mercy of the rain and chilly evening temperatures.

      Burnt-out huts, broken pots, empty cattle pens and deserted fields are
      all that are left at Inkomo farm about 50km northwest of Harare and it
      is about 60km from Raffingora farm recently allocated to Harare mayor
      Sekesai Makwavarara after she defected from the Movement for Democratic

      When the Mail & Guardian visited the settlers temporary home one woman
      could not hold back her tears as she explained that all they wanted now
      was food. Another elderly woman was pounding maize and praying that the
      rains wouldn't destroy the little they had left.

      Rumour has it that a top government official was moving in with his

      Another farm dweller, Wilbert Chimbudzi, believed the settlers had been
      "stabbed in the back". His two huts were torched leaving his family
      vulnerable. "We have been left with nothing. Nothing," he said.
      "We were never given time to prepare. It was so inhumane and we
      don't know why we are being made to suffer when in the first place it
      was the government that encouraged us to invade farms."


      New draft poll Bill for Zim


      07 October 2004 12:59

      advertisementThe Zimbabwe government has approved a draft Bill to
      "overhaul" the country's widely criticised election laws and provide for
      the establishment of a tribunal to settle poll disputes, a state-run
      daily said on Thursday.

      The Herald said the move was "in accordance with the letter and spirit"
      of southern African regional principles and guidelines for democratic
      and free polls.

      The proposed law "incorporates several ways of removing voting
      bottlenecks", the paper said.

      Apart from setting up an electoral court -- which would not have
      jurisdiction over criminal cases -- the proposed law will establish a
      separate registrar of voters and end mobile polling stations, currently
      used in remote areas.

      The Bill is the second set of proposed poll regulations introduced by
      the government of President Robert Mugabe in a month, and ahead of
      national elections due in March.

      On September 10 the government officially published the Zimbabwe
      Electoral Commissions (ZEC) Bill, which went through its first reading
      in parliament on Wednesday.

      If enacted, the Bill will give Mugabe powers to appoint key members of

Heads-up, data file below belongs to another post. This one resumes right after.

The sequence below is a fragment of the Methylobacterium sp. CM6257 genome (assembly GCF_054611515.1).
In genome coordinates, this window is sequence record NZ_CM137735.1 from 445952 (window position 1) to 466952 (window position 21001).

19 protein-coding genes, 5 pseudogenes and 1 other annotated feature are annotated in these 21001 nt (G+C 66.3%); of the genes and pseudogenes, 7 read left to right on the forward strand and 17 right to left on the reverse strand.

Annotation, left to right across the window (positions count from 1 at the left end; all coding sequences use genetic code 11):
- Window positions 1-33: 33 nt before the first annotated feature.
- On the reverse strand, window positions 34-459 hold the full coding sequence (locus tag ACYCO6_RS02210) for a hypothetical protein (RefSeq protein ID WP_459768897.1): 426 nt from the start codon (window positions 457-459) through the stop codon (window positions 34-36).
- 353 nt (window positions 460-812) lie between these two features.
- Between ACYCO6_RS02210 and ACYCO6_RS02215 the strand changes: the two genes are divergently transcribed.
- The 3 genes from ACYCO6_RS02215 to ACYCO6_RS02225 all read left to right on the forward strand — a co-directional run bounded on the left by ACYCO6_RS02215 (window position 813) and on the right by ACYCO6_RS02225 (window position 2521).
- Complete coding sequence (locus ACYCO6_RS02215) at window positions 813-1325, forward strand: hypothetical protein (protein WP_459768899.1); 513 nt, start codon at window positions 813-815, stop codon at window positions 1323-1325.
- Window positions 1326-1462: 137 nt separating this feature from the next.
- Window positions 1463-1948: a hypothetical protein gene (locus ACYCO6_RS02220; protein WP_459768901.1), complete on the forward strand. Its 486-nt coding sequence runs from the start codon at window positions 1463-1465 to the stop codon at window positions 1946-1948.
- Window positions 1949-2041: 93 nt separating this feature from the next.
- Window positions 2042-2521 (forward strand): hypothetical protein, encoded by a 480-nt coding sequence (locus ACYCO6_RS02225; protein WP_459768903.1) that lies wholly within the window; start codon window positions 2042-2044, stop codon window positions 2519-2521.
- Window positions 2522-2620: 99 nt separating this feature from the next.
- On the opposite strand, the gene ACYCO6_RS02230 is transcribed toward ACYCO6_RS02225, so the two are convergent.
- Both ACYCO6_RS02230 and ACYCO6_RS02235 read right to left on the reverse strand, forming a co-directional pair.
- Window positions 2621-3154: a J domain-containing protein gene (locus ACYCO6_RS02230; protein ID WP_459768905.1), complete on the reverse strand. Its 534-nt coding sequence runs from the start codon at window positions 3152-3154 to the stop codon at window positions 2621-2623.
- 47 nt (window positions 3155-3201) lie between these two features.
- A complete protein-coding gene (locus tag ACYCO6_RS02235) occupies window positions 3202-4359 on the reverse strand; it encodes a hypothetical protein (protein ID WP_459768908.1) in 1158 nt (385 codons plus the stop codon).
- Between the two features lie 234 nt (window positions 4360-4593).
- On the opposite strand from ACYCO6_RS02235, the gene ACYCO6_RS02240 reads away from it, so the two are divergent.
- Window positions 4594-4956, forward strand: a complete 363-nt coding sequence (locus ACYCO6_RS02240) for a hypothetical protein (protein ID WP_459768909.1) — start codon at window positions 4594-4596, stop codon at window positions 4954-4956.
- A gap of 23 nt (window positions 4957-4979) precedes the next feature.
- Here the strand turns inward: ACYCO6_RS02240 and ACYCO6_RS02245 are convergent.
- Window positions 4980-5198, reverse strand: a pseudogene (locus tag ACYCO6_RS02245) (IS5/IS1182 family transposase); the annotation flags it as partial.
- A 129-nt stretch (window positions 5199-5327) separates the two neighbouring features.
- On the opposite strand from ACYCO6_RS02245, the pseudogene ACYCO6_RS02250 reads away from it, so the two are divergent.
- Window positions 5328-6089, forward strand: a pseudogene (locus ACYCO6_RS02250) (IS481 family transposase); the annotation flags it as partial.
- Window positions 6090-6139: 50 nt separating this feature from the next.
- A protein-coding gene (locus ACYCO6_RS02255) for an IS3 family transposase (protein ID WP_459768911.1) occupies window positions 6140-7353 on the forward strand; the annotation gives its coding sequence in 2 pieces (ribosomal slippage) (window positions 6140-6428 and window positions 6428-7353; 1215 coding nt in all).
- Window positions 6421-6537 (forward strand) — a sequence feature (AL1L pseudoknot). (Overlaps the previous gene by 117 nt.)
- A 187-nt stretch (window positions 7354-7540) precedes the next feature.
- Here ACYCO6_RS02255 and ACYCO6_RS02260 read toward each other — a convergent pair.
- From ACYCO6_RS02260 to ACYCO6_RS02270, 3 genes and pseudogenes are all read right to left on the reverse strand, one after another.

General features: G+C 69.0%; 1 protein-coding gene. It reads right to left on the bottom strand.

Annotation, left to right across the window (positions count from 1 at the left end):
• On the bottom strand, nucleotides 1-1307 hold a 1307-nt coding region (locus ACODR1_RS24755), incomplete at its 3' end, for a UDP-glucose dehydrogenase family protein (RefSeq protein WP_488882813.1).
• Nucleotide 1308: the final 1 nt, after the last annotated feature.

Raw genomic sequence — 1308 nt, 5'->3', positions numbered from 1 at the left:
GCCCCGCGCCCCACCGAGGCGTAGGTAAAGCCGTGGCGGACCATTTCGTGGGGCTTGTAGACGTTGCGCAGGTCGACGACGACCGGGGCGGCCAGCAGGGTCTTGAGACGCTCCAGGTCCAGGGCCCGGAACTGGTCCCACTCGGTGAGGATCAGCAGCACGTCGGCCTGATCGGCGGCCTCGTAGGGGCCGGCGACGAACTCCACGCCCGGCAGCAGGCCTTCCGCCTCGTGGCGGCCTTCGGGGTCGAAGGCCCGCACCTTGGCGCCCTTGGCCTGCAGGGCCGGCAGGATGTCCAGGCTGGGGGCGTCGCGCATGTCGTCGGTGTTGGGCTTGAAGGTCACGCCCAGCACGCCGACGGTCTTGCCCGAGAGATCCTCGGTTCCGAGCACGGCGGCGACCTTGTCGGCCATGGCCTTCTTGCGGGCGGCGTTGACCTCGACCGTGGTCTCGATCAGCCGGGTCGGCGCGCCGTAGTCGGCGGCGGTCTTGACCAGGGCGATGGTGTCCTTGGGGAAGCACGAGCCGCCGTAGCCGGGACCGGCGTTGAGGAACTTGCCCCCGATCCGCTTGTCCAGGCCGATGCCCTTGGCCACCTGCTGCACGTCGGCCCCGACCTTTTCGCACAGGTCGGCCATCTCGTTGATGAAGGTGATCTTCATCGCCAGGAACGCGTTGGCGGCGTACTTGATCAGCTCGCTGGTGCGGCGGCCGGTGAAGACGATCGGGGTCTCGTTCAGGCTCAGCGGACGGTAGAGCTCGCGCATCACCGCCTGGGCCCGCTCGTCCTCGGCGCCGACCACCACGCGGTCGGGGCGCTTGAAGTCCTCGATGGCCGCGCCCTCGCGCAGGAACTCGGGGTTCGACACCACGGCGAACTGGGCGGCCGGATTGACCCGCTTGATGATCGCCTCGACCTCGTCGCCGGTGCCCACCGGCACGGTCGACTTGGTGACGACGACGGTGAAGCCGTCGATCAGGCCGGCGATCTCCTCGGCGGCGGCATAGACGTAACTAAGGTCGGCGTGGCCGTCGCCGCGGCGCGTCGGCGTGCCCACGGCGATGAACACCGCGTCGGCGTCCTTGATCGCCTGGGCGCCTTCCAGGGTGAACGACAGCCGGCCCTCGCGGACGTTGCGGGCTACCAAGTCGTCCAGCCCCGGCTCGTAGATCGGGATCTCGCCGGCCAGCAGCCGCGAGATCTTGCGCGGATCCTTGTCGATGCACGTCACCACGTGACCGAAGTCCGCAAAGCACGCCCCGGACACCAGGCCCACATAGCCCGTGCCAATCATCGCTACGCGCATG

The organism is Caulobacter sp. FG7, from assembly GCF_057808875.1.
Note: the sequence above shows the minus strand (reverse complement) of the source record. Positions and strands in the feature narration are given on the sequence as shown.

an "independent" commission to oversee all elections and referendums,
      beginning with legislative polls due in March.

      The country's civic groups have complained about a lack of safeguards
      to ensure the independence of the election commission and fear it might
      be biased.

      Last week, the groups told a parliamentary committee that they were
      also worried that the ZEC did not adequately address issues relating to
      electoral violence and conflict resolution.

      The electoral court, proposed under the Electoral Bill, will have
      limited jurisdiction and only "hear and determine election petitions and
      other matters and shall be a court of record", The Herald said.

      "It will, however, have no jurisdiction to try any criminal case," it

      Scores of people were killed in the run up to the country's 2000
      parliamentary elections.

      The 14-nation Southern African Development Community (SADC), of which
      Zimbabwe is a member, has meanwhile adopted a charter to ensure free,
      fair and peaceful elections in all its member states.

      The opposition Movement for Democratic Change (MDC) party says these
      conditions do not exist in Zimbabwe but the country's Information
      Minister Jonathan Moyo has said that Harare is not bound to stick to the
      SADC guidelines because they are not law.

      The MDC has threatened to boycott the polls until all the SADC
      guidelines have been implemented. - Sapa-AFP


      Zimbabweans protest against new laws


      07 October 2004 12:59

      advertisementAbout 200 anti-government activists in Harare demonstrated
      on Thursday against a barrage of repressive Bills that were introduced
      into the Zimbabwean legislature.

      Early morning commuters looked on as members of the National
      Constitutional Assembly, pressing for a democratic constitution, marched
      through the city centre strewing thousands of leaflets condemning
      planned laws that threaten the existence of the vigorous civil liberties

      Only two people were arrested as the demonstrators were dispersing,
      said NCA chairman Lovemore Madhuku. Police were caught by surprise, "We
      were too early for them," he said. The government has effectively banned
      public protests and usually meets them with violent baton charges,
      teargas and arrests.

      Also on Thursday, 47 women who have been in police detention since
      Tuesday after demonstrating against the Non-Governmental Organisations
      Bill, were expected to face a court later.